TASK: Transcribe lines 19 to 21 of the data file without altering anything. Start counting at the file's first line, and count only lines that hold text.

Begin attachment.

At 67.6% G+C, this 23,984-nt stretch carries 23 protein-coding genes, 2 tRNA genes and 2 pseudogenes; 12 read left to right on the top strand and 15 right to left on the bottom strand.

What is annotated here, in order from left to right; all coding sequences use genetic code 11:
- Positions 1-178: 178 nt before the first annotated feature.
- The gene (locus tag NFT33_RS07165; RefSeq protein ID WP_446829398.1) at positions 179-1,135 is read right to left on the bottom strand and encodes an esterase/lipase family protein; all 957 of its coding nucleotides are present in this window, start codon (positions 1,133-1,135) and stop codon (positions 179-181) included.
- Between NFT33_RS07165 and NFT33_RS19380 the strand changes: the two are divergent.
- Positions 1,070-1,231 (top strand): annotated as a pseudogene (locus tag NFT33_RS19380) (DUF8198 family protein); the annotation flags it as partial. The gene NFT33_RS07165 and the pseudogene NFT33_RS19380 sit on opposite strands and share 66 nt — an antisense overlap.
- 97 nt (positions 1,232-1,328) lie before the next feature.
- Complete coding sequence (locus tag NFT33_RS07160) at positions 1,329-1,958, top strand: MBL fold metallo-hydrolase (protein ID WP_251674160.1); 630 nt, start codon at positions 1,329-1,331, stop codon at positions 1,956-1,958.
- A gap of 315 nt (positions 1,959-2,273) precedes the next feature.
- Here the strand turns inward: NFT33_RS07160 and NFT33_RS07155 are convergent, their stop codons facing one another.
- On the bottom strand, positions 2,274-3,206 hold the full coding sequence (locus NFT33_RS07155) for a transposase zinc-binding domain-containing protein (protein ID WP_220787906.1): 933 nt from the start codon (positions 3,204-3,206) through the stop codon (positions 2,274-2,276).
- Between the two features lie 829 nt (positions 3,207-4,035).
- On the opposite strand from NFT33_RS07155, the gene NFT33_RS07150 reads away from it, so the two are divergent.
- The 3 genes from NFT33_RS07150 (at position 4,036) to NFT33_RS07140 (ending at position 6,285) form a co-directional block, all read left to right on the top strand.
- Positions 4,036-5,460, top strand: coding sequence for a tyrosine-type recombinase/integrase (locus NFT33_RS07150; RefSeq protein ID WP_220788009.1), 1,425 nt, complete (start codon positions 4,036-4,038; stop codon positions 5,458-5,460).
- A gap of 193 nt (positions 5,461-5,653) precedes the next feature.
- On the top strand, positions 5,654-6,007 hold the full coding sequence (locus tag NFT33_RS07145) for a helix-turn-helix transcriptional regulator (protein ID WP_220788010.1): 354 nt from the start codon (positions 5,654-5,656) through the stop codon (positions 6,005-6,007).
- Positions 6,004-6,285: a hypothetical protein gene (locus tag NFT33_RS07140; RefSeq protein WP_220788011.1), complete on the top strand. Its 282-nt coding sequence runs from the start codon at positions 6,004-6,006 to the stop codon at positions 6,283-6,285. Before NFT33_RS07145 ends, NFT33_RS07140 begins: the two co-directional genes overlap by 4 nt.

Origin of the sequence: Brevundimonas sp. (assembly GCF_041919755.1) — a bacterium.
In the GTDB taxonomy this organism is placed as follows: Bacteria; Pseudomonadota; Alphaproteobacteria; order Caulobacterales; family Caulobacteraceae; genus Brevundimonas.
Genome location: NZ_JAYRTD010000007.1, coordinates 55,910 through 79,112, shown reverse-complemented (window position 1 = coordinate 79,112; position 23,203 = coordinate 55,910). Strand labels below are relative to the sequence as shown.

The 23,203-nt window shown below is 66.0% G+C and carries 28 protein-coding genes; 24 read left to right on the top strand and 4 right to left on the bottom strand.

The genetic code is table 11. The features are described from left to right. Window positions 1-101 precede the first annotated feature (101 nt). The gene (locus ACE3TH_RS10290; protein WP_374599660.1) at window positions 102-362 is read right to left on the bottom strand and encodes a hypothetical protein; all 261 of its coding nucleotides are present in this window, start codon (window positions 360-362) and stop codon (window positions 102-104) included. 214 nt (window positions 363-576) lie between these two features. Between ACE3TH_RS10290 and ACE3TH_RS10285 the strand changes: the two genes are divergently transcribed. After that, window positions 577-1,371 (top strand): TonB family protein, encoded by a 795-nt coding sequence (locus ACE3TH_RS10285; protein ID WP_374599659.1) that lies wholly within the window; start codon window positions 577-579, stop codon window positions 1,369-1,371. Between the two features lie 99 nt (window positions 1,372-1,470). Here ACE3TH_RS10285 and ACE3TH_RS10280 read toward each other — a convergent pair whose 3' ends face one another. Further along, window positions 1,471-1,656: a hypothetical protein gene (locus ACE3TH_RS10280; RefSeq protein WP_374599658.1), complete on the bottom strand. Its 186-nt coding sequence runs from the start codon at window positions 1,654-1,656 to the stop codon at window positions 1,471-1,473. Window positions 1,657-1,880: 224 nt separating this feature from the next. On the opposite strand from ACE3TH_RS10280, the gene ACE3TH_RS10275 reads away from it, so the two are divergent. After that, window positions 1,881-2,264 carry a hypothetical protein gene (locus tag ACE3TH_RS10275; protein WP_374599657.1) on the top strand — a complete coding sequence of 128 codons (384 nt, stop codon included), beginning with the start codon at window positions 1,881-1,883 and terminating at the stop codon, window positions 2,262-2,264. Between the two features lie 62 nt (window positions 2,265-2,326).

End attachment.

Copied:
Origin of the sequence: Brevundimonas sp. (assembly GCF_041919755.1) — a bacterium.
In the GTDB taxonomy this organism is placed as follows: Bacteria; Pseudomonadota; Alphaproteobacteria; order Caulobacterales; family Caulobacteraceae; genus Brevundimonas.
Genome location: NZ_JAYRTD010000007.1, coordinates 55,910 through 79,112, shown reverse-complemented (window position 1 = coordinate 79,112; position 23,203 = coordinate 55,910). Strand labels below are relative to the sequence as shown.